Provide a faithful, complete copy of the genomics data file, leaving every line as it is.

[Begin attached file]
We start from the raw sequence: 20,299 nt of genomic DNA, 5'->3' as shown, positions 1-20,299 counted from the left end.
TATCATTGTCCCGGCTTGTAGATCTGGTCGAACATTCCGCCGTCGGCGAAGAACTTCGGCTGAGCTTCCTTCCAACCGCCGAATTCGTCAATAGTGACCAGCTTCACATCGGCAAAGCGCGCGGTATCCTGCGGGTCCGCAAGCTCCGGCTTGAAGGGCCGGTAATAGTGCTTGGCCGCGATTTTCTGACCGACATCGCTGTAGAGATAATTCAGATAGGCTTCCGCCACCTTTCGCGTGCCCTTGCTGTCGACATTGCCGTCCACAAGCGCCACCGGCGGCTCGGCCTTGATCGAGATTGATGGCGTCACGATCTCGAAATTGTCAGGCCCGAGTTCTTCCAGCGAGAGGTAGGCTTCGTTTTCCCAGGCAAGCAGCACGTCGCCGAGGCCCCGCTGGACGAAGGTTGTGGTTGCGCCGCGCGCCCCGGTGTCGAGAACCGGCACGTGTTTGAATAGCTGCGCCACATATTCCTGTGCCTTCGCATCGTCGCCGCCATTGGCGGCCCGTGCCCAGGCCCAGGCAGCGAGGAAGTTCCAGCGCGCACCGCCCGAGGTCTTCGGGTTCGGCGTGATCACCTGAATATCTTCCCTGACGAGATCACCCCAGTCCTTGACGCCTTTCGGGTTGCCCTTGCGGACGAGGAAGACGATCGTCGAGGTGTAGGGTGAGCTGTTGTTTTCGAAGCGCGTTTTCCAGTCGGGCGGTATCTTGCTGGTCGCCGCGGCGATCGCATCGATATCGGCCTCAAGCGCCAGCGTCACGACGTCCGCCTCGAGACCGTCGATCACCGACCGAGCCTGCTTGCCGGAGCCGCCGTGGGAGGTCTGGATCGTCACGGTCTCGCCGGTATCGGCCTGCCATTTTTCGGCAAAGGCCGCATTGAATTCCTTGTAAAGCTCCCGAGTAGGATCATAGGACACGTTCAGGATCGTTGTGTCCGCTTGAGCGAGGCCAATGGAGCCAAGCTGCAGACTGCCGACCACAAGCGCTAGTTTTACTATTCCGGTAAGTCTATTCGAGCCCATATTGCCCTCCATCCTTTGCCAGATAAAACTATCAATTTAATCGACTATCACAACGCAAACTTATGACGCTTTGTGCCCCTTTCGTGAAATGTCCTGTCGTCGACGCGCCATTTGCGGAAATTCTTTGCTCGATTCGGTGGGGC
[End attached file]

We start from the raw sequence: 20,299 nt of genomic DNA, 5'->3' as shown, positions 1-20,299 counted from the left end.
TATCATTGTCCCGGCTTGTAGATCTGGTCGAACATTCCGCCGTCGGCGAAGAACTTCGGCTGAGCTTCCTTCCAACCGCCGAATTCGTCAATAGTGACCAGCTTCACATCGGCAAAGCGCGCGGTATCCTGCGGGTCCGCAAGCTCCGGCTTGAAGGGCCGGTAATAGTGCTTGGCCGCGATTTTCTGACCGACATCGCTGTAGAGATAATTCAGATAGGCTTCCGCCACCTTTCGCGTGCCCTTGCTGTCGACATTGCCGTCCACAAGCGCCACCGGCGGCTCGGCCTTGATCGAGATTGATGGCGTCACGATCTCGAAATTGTCAGGCCCGAGTTCTTCCAGCGAGAGGTAGGCTTCGTTTTCCCAGGCAAGCAGCACGTCGCCGAGGCCCCGCTGGACGAAGGTTGTGGTTGCGCCGCGCGCCCCGGTGTCGAGAACCGGCACGTGTTTGAATAGCTGCGCCACATATTCCTGTGCCTTCGCATCGTCGCCGCCATTGGCGGCCCGTGCCCAGGCCCAGGCAGCGAGGAAGTTCCAGCGCGCACCGCCCGAGGTCTTCGGGTTCGGCGTGATCACCTGAATATCTTCCCTGACGAGATCACCCCAGTCCTTGACGCCTTTCGGGTTGCCCTTGCGGACGAGGAAGACGATCGTCGAGGTGTAGGGTGAGCTGTTGTTTTCGAAGCGCGTTTTCCAGTCGGGCGGTATCTTGCTGGTCGCCGCGGCGATCGCATCGATATCGGCCTCAAGCGCCAGCGTCACGACGTCCGCCTCGAGACCGTCGATCACCGACCGAGCCTGCTTGCCGGAGCCGCCGTGGGAGGTCTGGATCGTCACGGTCTCGCCGGTATCGGCCTGCCATTTTTCGGCAAAGGCCGCATTGAATTCCTTGTAAAGCTCCCGAGTAGGATCATAGGACACGTTCAGGATCGTTGTGTCCGCTTGAGCGAGGCCAATGGAGCCAAGCTGCAGACTGCCGACCACAAGCGCTAGTTTTACTATTCCGGTAAGTCTATTCGAGCCCATATTGCCCTCCATCCTTTGCCAGATAAAACTATCAATTTAATCGACTATCACAACGCAAACTTATGACGCTTTGTGCCCCTTTCGTGAAATGTCCTGTCGTCGACGCGCCATTTGCGGAAATTCTTTGCTCGATTCGGTGGGGC